10 Whammy Bar Techniques to Use In Your Next Solo

Since the ’50s, whammy bars have been used in everything from surf music to thrash metal.

The funny thing is, a lot of guitarists don’t know how to use them properly or find them a little intimidating.

Its time to change all that.

The truth is these twangy bars can add some amazing diversity to your sound when you know what you’re doing. The best part is that most are relatively easy.

So let’s get learning some.

Whammy Bar Techniques

The Dive Bomb

This the most well-known whammy bar technique and a popular option for first-timers, since it’s easy to perform.

  • Pick a string, say the low E
  • Then press the bar down towards the body of the guitar.
  • This should give you that classic low-end pitch dive that guitarists such as Van Halen used.

In particular, ‘80s glam metal and more recent heavy metal genres use a lot of dive bombs in their music as it’s a cool way to end a song or solo.

Check out Halen’s ‘Eruption’ (below) for a really good example.

The Reverse Dive Bomb (aka the Pig Squeal)

You’ve probably guessed, this is the same as the dive bomb, but using an opposite pitch bend.

To do this, simply pull the whammy bar up instead of down after picking a note.

The result is a sound similar to a motorbike driving off into the distance if you’re playing with distortion on. You can replicate the sound of gear changes by slightly adjusting the pitch up and down with the whammy too.

Note: If you’ve got a Stratocaster fitted with a tremolo arm, remember you’ll need to play the note with the whammy pressed down before letting it gradually rise up to normal level. With a Floyd Rose you have the option of lifting the whammy bar up from its resting position. This gives out a different sort of dive bomb tone, but be careful not to bend the strings up too far to reduce the risk of damaging or breaking them.

Check out this vid, to see how it’s done:

 

The Scoop and Doop

This sounds a bit whacky, but we promise it sounds cool once you get it right.

  • The “scoop” bit takes place when you press the whammy down close to the guitar’s body, then release the bar. It’s similar to the reverse dive-bomb technique we mentioned above, however, you shouldn’t let the bar raise up as much after its descent.
  • The “doop” bit is the reverse of the scoop. So, you pick a note, then depress the whammy bar to lower the pitch slightly. Both of these techniques act as a sort of mini dive bomb that requires some accuracy and timing to get sounding good.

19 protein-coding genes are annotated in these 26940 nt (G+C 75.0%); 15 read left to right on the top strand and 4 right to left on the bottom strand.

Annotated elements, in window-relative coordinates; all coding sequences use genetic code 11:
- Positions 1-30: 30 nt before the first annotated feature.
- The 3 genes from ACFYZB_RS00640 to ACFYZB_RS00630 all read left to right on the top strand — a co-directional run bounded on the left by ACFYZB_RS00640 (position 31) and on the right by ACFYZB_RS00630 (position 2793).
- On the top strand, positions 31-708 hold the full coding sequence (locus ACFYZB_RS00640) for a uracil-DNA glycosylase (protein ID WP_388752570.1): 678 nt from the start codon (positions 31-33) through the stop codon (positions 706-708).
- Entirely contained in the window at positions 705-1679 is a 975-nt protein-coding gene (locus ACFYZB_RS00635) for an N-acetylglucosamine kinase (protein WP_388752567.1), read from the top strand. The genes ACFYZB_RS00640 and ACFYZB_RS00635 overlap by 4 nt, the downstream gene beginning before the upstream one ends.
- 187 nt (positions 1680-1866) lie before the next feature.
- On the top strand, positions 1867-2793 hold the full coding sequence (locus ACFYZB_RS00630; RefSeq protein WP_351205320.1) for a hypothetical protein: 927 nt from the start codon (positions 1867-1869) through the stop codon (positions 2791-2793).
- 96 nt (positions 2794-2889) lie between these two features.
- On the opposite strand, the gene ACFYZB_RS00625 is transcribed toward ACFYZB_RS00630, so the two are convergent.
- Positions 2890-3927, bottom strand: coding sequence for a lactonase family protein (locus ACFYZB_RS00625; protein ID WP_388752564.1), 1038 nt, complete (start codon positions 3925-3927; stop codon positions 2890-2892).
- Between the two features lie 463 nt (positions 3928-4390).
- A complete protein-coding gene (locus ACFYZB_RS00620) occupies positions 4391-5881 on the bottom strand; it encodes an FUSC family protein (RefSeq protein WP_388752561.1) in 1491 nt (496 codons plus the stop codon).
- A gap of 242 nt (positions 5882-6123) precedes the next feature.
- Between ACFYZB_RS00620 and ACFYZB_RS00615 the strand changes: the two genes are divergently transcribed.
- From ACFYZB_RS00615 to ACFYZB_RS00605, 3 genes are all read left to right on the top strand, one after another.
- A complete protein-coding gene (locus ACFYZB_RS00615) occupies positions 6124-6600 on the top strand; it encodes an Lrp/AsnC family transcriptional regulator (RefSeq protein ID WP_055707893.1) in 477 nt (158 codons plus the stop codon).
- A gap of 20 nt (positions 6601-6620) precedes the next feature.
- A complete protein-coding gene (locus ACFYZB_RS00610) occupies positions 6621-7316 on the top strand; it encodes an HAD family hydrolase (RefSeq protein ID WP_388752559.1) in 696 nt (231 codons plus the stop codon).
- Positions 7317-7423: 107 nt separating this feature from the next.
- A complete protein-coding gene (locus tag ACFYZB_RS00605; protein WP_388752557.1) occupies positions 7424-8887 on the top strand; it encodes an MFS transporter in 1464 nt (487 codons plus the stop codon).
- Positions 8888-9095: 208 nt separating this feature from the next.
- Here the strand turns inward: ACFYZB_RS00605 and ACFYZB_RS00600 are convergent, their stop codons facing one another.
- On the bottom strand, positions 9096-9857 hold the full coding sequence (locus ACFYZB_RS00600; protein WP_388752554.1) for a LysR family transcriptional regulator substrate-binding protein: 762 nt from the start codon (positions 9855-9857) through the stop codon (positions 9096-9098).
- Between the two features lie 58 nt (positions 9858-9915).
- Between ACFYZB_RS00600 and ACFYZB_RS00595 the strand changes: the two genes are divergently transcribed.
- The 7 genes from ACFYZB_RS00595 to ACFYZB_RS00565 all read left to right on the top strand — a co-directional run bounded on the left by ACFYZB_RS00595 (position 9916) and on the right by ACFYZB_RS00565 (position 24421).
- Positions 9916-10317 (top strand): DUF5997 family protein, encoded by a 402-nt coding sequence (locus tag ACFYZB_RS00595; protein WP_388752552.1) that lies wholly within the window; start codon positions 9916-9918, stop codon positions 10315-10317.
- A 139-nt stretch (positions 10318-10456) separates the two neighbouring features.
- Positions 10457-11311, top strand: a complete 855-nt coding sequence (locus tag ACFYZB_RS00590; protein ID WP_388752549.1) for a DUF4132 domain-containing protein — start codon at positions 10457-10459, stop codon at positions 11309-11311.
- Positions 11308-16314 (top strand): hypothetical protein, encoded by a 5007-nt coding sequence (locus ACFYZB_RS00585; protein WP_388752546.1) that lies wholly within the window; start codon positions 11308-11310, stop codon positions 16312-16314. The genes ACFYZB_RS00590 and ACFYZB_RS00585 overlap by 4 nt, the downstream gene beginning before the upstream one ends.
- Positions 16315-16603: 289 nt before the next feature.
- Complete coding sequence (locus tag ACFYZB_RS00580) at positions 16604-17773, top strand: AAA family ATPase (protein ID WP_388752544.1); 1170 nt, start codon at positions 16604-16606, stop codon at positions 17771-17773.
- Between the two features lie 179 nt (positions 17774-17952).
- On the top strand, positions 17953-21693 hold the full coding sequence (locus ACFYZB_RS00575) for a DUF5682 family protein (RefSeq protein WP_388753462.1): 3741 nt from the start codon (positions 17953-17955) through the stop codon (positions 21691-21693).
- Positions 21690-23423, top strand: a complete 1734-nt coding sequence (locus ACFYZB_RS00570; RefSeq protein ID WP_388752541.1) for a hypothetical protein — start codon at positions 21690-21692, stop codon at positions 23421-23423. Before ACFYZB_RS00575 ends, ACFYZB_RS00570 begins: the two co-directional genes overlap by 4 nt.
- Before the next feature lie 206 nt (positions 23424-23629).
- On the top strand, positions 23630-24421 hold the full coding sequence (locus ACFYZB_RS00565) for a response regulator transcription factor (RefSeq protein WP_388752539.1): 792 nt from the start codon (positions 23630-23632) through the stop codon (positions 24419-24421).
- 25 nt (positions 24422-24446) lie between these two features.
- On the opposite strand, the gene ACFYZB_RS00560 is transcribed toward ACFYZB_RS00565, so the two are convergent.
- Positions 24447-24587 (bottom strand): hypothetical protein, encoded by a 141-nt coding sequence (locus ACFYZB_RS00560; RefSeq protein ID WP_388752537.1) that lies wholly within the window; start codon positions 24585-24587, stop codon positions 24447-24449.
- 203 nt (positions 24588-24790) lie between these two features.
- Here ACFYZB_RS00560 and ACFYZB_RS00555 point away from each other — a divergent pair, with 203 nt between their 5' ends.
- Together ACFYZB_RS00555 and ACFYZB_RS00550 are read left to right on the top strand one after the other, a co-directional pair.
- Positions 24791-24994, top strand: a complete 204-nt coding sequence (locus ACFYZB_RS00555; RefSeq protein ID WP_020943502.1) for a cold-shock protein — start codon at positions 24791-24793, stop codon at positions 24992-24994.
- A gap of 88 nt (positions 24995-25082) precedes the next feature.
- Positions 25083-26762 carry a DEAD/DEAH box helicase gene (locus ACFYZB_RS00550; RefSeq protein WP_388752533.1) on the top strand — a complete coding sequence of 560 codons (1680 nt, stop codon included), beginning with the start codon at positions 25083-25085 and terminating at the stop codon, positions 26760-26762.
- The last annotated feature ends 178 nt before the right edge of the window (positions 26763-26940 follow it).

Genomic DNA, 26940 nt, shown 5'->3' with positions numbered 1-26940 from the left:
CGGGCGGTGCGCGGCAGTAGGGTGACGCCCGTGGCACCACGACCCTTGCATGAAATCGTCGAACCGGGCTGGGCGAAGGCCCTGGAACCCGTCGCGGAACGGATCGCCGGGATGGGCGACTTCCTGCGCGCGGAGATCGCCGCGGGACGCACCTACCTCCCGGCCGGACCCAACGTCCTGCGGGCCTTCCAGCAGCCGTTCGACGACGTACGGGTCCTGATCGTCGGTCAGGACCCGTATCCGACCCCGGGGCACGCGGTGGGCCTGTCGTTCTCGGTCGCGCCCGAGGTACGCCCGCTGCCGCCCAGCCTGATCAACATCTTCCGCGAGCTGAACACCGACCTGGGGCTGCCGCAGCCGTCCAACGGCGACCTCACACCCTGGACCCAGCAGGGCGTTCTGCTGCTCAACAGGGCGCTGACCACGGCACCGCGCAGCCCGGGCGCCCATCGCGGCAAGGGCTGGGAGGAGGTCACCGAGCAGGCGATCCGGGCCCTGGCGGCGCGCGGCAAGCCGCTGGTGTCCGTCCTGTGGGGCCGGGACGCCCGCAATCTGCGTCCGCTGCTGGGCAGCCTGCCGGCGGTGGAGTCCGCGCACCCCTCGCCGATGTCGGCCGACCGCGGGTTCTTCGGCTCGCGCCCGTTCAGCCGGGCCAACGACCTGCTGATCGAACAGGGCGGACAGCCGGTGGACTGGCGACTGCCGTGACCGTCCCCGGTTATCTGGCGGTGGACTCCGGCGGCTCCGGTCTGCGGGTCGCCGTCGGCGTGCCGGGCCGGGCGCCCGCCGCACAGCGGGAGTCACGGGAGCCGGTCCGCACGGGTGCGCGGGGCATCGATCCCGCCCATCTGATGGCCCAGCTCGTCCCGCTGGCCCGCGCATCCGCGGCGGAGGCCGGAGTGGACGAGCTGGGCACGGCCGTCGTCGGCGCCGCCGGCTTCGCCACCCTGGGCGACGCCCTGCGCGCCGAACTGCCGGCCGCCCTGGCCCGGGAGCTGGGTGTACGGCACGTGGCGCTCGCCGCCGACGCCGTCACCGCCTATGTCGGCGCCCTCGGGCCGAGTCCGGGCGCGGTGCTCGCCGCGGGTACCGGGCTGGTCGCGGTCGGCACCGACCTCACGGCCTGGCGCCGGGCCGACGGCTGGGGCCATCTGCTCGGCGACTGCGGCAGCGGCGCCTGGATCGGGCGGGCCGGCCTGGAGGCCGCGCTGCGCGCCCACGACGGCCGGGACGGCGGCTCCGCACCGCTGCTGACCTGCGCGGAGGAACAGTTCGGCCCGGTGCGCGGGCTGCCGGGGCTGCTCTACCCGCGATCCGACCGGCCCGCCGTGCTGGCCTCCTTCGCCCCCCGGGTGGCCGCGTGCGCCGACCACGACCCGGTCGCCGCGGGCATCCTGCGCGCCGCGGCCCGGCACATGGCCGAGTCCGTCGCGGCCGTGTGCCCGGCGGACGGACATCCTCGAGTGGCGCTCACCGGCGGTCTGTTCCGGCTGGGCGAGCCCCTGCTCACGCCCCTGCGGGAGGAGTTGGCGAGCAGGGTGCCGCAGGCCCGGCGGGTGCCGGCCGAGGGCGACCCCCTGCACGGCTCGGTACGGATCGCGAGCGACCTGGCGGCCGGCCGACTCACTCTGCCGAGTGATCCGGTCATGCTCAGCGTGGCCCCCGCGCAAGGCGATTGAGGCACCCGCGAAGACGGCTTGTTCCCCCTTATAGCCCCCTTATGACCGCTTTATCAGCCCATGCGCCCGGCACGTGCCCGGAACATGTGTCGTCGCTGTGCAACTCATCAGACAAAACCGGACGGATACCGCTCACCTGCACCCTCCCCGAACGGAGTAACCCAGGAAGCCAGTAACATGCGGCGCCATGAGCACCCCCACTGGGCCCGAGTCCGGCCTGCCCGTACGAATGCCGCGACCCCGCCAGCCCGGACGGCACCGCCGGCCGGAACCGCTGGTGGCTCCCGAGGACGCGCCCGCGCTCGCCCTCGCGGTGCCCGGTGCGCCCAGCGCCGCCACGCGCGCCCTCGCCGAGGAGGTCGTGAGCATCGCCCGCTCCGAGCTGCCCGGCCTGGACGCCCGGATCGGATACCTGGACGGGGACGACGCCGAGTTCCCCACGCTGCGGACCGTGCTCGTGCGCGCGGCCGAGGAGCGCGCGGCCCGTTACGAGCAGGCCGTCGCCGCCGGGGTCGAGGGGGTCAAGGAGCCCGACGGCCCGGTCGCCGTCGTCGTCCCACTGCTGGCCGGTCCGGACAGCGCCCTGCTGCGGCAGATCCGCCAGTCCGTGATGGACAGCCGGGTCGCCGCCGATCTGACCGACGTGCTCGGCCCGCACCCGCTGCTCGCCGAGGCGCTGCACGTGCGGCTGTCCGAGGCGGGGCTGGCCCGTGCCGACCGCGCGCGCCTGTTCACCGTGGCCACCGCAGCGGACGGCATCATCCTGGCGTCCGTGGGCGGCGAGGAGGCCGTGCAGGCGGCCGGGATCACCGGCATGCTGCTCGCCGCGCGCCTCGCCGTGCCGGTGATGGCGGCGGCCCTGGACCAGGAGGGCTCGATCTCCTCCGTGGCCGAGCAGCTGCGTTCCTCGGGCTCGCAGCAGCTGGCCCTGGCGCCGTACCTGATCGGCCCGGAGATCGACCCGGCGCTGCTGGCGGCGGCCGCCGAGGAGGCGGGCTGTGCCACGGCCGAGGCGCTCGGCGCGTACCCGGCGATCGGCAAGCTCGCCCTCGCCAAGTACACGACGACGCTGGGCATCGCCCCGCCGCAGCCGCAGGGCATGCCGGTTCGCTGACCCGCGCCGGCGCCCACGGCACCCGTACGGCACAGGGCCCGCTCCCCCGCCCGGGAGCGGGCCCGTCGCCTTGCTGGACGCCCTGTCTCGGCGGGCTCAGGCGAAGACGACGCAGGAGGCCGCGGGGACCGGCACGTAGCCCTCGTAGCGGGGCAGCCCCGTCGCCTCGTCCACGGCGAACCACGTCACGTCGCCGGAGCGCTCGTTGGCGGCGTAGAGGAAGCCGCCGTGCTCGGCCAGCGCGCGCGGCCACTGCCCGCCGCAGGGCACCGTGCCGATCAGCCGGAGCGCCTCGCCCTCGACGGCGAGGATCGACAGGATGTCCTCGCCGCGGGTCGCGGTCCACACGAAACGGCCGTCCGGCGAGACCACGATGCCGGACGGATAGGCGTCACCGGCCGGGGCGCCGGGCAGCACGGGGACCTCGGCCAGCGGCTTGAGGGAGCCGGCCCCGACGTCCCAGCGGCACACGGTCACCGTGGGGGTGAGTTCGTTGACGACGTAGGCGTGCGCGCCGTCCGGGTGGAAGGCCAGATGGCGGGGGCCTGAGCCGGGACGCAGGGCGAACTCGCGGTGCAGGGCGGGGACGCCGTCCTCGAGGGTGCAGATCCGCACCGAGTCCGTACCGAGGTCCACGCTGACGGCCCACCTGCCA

Once you get it right however, the scoop and doop method is great for adding some slurring to your trills or bendy accents to single notes.

In particular, Alan Holdsworth often uses this method in his solos and licks.

Check out this vid at about 4 minutes in, to see how it works:

The Elephant Noise

This is a little more advanced simply because it requires some multi-tasking (guys, look away now!).

The overall effect is a distorted harmonic note, that gradually increases the pitch, sounding a bit like an elephant blowing its trunk.

  • First, wind down your guitar’s volume, using just the control dial on its body, not the amp.
  • Next, play two harmonics on adjacent strings and lower the whammy bar all the way down to the body of the guitar. That’s the set up done, now you need to get the sound.
  • Slowly turn the volume dial up and gradually release the whammy so that it returns to its normal position.

This can be difficult seeing as you may have to use your fretting hand to control both the volume dial and the whammy simultaneously.

The technique can sound cool amidst a solo and can make for an impactful ending of a song.

Check out the song ‘Spontaneous’ by the band Toxik, right at the start you hear this effect in its full glory.

Take a look at this vid to see how it’s done:

The Dime Squeal

This is probably my favorite of all the whammy bar effects out there seeing as it was invented by the man himself, Dimebag Darrel of Pantera!

  • To get started, you pick an open string, then lower the whammy towards the guitar’s body.
  • Now hit a natural harmonic on either the second or third fret using your fretting hand.
  • Gradually pull the bar as high as it feels comfortable to.

Be careful on this last step, as overpulling the strings can lead to breakages and you don’t want to be re-stringing a Floyd Rose mid-set!